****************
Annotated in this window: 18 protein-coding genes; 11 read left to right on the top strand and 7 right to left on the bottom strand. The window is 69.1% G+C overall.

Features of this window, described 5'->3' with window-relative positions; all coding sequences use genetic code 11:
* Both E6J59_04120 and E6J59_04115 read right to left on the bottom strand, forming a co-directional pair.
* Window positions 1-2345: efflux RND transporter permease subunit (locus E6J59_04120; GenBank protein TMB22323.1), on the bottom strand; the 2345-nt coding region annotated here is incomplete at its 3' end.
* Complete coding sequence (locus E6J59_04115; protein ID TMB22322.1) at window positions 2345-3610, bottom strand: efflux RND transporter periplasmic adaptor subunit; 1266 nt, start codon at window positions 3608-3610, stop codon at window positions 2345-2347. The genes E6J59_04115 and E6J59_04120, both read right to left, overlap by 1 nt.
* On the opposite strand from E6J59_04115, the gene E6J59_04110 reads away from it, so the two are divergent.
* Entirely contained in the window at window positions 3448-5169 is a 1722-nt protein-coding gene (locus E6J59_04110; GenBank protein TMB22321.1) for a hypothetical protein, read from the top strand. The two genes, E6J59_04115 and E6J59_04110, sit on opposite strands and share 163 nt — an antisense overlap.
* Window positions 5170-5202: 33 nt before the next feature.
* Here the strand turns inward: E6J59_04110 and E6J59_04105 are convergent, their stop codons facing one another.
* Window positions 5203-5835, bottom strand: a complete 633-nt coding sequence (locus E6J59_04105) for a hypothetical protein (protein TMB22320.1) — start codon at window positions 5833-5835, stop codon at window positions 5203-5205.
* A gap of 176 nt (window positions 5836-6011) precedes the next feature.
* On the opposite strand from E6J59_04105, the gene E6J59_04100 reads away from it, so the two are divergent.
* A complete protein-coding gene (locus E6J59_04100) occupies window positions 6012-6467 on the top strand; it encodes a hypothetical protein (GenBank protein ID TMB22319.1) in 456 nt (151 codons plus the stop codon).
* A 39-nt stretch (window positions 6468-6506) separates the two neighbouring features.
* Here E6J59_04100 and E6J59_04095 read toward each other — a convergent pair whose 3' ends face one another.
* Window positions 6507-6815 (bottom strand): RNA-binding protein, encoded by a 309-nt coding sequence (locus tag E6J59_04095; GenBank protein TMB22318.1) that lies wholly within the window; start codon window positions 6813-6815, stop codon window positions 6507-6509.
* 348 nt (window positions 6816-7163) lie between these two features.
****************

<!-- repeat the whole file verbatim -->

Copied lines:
Annotated in this window: 18 protein-coding genes; 11 read left to right on the top strand and 7 right to left on the bottom strand. The window is 69.1% G+C overall.

Features of this window, described 5'->3' with window-relative positions; all coding sequences use genetic code 11:
* Both E6J59_04120 and E6J59_04115 read right to left on the bottom strand, forming a co-directional pair.
* Window positions 1-2345: efflux RND transporter permease subunit (locus E6J59_04120; GenBank protein TMB22323.1), on the bottom strand; the 2345-nt coding region annotated here is incomplete at its 3' end.
* Complete coding sequence (locus E6J59_04115; protein ID TMB22322.1) at window positions 2345-3610, bottom strand: efflux RND transporter periplasmic adaptor subunit; 1266 nt, start codon at window positions 3608-3610, stop codon at window positions 2345-2347. The genes E6J59_04115 and E6J59_04120, both read right to left, overlap by 1 nt.
* On the opposite strand from E6J59_04115, the gene E6J59_04110 reads away from it, so the two are divergent.
* Entirely contained in the window at window positions 3448-5169 is a 1722-nt protein-coding gene (locus E6J59_04110; GenBank protein TMB22321.1) for a hypothetical protein, read from the top strand. The two genes, E6J59_04115 and E6J59_04110, sit on opposite strands and share 163 nt — an antisense overlap.
* Window positions 5170-5202: 33 nt before the next feature.
* Here the strand turns inward: E6J59_04110 and E6J59_04105 are convergent, their stop codons facing one another.
* Window positions 5203-5835, bottom strand: a complete 633-nt coding sequence (locus E6J59_04105) for a hypothetical protein (protein TMB22320.1) — start codon at window positions 5833-5835, stop codon at window positions 5203-5205.
* A gap of 176 nt (window positions 5836-6011) precedes the next feature.
* On the opposite strand from E6J59_04105, the gene E6J59_04100 reads away from it, so the two are divergent.
* A complete protein-coding gene (locus E6J59_04100) occupies window positions 6012-6467 on the top strand; it encodes a hypothetical protein (GenBank protein ID TMB22319.1) in 456 nt (151 codons plus the stop codon).
* A 39-nt stretch (window positions 6468-6506) separates the two neighbouring features.
* Here E6J59_04100 and E6J59_04095 read toward each other — a convergent pair whose 3' ends face one another.
* Window positions 6507-6815 (bottom strand): RNA-binding protein, encoded by a 309-nt coding sequence (locus tag E6J59_04095; GenBank protein TMB22318.1) that lies wholly within the window; start codon window positions 6813-6815, stop codon window positions 6507-6509.
* 348 nt (window positions 6816-7163) lie between these two features.